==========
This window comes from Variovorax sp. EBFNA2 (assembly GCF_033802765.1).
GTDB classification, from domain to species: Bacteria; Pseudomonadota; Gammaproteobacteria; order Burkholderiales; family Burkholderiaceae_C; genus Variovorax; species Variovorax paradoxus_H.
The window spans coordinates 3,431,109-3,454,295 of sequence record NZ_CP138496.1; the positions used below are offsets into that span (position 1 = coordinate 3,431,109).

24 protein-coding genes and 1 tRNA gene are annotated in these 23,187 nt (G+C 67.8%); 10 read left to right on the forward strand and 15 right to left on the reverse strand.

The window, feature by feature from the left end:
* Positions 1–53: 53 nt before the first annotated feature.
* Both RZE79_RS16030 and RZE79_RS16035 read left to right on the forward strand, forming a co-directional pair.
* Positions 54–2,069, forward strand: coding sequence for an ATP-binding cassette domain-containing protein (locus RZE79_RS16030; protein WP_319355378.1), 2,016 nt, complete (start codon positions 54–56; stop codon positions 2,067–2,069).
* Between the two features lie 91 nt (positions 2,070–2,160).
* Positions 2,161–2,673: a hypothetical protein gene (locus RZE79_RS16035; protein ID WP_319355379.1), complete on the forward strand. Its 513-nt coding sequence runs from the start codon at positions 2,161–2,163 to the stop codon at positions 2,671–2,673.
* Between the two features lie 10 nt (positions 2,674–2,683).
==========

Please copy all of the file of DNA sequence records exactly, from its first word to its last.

This window comes from Variovorax sp. EBFNA2 (assembly GCF_033802765.1).
GTDB classification, from domain to species: Bacteria; Pseudomonadota; Gammaproteobacteria; order Burkholderiales; family Burkholderiaceae_C; genus Variovorax; species Variovorax paradoxus_H.
The window spans coordinates 3,431,109-3,454,295 of sequence record NZ_CP138496.1; the positions used below are offsets into that span (position 1 = coordinate 3,431,109).

24 protein-coding genes and 1 tRNA gene are annotated in these 23,187 nt (G+C 67.8%); 10 read left to right on the forward strand and 15 right to left on the reverse strand.

The window, feature by feature from the left end:
* Positions 1–53: 53 nt before the first annotated feature.
* Both RZE79_RS16030 and RZE79_RS16035 read left to right on the forward strand, forming a co-directional pair.
* Positions 54–2,069, forward strand: coding sequence for an ATP-binding cassette domain-containing protein (locus RZE79_RS16030; protein WP_319355378.1), 2,016 nt, complete (start codon positions 54–56; stop codon positions 2,067–2,069).
* Between the two features lie 91 nt (positions 2,070–2,160).
* Positions 2,161–2,673: a hypothetical protein gene (locus RZE79_RS16035; protein ID WP_319355379.1), complete on the forward strand. Its 513-nt coding sequence runs from the start codon at positions 2,161–2,163 to the stop codon at positions 2,671–2,673.
* Between the two features lie 10 nt (positions 2,674–2,683).